Maybe the answer is a quick setting concrete mixture contained within containment that water is added to and allowed to cure. This would get over the transit and locating the machine problem with weight, but does not get over the issue of lack of room within the machine’s casing.

  3. Andy Trigg (Whitegoodshelp)

    Hello Geoff. The Hoover washing machines I specialised in (and used for one of the photos) had just one tub weight hung at the bottom of the metal tub. That weight combined with the metal outer drum (tub) and the aluminium backplate was enough to keep the machines steady. Some brands might have chosen to have smaller weights distributed around the tub. Many washing machines also had big cast iron spiders with bearings in attached to the back of the tub that were as heavy as a drum weight. Since they all moved onto plastic outer drums they all need a lot more weights.

    If the shock absorbers could be good enough to dampen virtually all outer drum movement then they could have the outer drum and weights closer to other parts and the casing. However, that would also increase costs. The whole idea could end up adding quite a lot to the cost of a washing machine because of all the redesign and installation costs. The only way I can see it taking off is if the government really needs it to happen to offset carbon emissions. Then increases in costs to consumers becomes collateral damage so to speak.

    I also mention the moving water problem in my article although I only give it one sentence. The freezing water issue is one I hadn’t thought of. Many washing machines are kept in garages or out buildings. It would need to get pretty cold to freeze water inside the blocks but it’s not impossible and it would potentially be a problem if it cracked the blocks.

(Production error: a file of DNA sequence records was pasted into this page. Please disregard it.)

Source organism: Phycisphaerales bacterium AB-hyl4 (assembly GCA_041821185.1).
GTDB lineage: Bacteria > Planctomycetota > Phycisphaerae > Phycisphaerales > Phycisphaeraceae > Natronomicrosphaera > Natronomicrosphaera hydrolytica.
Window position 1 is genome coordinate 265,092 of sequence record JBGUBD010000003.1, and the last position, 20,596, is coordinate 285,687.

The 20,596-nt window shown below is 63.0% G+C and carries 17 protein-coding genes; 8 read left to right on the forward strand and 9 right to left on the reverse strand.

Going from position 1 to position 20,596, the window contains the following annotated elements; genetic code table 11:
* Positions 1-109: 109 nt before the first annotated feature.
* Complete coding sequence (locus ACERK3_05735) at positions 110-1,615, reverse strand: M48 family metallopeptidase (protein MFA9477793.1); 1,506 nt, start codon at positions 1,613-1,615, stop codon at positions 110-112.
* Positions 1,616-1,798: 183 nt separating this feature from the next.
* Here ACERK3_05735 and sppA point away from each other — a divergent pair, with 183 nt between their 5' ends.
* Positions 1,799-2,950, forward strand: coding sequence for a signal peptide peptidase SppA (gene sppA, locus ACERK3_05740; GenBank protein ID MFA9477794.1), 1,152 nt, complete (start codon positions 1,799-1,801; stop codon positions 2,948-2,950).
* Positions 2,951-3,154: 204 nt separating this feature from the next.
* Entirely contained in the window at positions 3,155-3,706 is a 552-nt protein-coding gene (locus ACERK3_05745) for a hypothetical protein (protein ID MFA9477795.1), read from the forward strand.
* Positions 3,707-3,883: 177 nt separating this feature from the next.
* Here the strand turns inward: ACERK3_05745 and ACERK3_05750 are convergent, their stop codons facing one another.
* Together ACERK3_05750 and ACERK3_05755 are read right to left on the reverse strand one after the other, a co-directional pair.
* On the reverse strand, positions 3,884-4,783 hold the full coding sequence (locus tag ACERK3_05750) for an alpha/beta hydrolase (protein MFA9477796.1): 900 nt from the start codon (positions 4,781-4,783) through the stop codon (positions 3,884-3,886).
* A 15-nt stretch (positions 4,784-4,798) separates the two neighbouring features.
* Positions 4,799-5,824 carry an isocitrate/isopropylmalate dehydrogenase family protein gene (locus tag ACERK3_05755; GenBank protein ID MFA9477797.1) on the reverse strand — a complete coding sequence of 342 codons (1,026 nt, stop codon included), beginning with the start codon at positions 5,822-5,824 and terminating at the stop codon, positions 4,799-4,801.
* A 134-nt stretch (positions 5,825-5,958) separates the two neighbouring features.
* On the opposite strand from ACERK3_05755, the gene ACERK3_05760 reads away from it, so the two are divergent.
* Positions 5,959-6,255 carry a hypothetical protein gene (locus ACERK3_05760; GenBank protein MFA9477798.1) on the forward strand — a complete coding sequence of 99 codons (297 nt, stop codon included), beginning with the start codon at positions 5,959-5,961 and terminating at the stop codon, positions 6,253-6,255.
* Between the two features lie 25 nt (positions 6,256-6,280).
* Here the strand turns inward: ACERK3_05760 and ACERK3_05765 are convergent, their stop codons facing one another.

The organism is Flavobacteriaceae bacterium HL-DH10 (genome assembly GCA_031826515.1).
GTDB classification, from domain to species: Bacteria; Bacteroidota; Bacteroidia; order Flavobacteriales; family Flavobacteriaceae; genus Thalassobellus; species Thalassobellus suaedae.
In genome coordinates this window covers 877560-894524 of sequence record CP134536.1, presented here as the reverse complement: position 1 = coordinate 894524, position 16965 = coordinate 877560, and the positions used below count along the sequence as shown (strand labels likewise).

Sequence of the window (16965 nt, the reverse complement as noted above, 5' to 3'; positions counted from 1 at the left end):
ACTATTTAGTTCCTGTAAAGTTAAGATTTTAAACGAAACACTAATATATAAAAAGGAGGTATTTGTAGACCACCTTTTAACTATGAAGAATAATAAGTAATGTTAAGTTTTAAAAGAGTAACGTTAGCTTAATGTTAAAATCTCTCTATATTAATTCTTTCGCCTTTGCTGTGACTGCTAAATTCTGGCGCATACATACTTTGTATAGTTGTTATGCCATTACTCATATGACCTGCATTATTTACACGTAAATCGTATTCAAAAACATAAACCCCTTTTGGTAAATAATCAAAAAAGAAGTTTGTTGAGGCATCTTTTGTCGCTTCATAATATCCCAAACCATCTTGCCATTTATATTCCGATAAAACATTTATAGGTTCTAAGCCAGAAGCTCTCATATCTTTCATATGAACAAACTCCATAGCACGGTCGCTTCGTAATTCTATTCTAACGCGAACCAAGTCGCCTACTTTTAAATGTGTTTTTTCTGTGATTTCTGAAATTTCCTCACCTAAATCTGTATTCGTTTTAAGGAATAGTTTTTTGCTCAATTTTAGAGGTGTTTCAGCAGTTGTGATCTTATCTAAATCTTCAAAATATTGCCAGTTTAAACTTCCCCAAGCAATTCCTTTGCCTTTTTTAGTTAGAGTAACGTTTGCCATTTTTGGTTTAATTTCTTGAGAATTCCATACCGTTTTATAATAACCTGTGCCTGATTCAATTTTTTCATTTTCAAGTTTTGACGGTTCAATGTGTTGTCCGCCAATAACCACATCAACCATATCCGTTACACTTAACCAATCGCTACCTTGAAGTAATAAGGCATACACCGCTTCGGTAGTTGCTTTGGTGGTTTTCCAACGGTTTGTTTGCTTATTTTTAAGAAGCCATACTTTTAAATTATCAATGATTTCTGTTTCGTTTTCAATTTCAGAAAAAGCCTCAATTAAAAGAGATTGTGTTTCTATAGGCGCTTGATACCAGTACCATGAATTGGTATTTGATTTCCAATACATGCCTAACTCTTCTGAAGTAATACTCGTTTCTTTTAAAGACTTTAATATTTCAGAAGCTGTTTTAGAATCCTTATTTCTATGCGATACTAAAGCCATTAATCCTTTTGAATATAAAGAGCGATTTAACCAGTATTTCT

4. The CO2 from transport is, essentially, a one-off that happens once per new machine. The CO2 from producing the concrete block is also a one-off, unless the concrete block breaks.

    I think a good solution to the problem is to use a weight that doesn’t break, can be recycled or even re-used, and a washing machine that lasts longer, thus meaning the environmental impact takes place one per 15 or 20 years instead of once every 4 years.

    Perhaps the weights could be made of cast iron and the machine built to last a couple of decades, as some manufacturers are already doing. This water weight idea sounds like a ‘solution’ to a non-problem. Probably water weights will be even less reliable than concrete weights, which in turn were less reliable than the iron weights they have largely replaced.

  5. Andy Trigg (Whitegoodshelp)

    Indeed Riccardo. If all washing machines were only made as well as Miele it would reduce far more carbon emissions than this weight replacement idea.

  6. Hi. This is all very interesting as I have a problem that relates to this. I am currently looking to replace a washing machine in an upstairs converted flat with suspended wooden floors and have been searching and enquiring about this to try and find the least vibrating machine on spin as the person below has complained that the whole place shakes and also the kitchen wall cupboards in my flat rattle away when the machine has been spinning. Do you think it’s worth paying the extra for a Miele or maybe Bosch machine to try and minimise the vibration noise? or in this situation will any machine be as bad ? I would appreciate your input if you can help advise. Thanks

  7. Andy Trigg (Whitegoodshelp)

    Hello Liz. Unfortunately all washing machines will have problems on a suspended wooden floor. Miele are without doubt the least likely washing machines to shake about but even they are not designed or recommended to be used on a suspended wooden floor. It’s even possible (ironically) that with the Miele being so heavy it could cause even more vibration. Washing machines need to be on a solid well supported floor.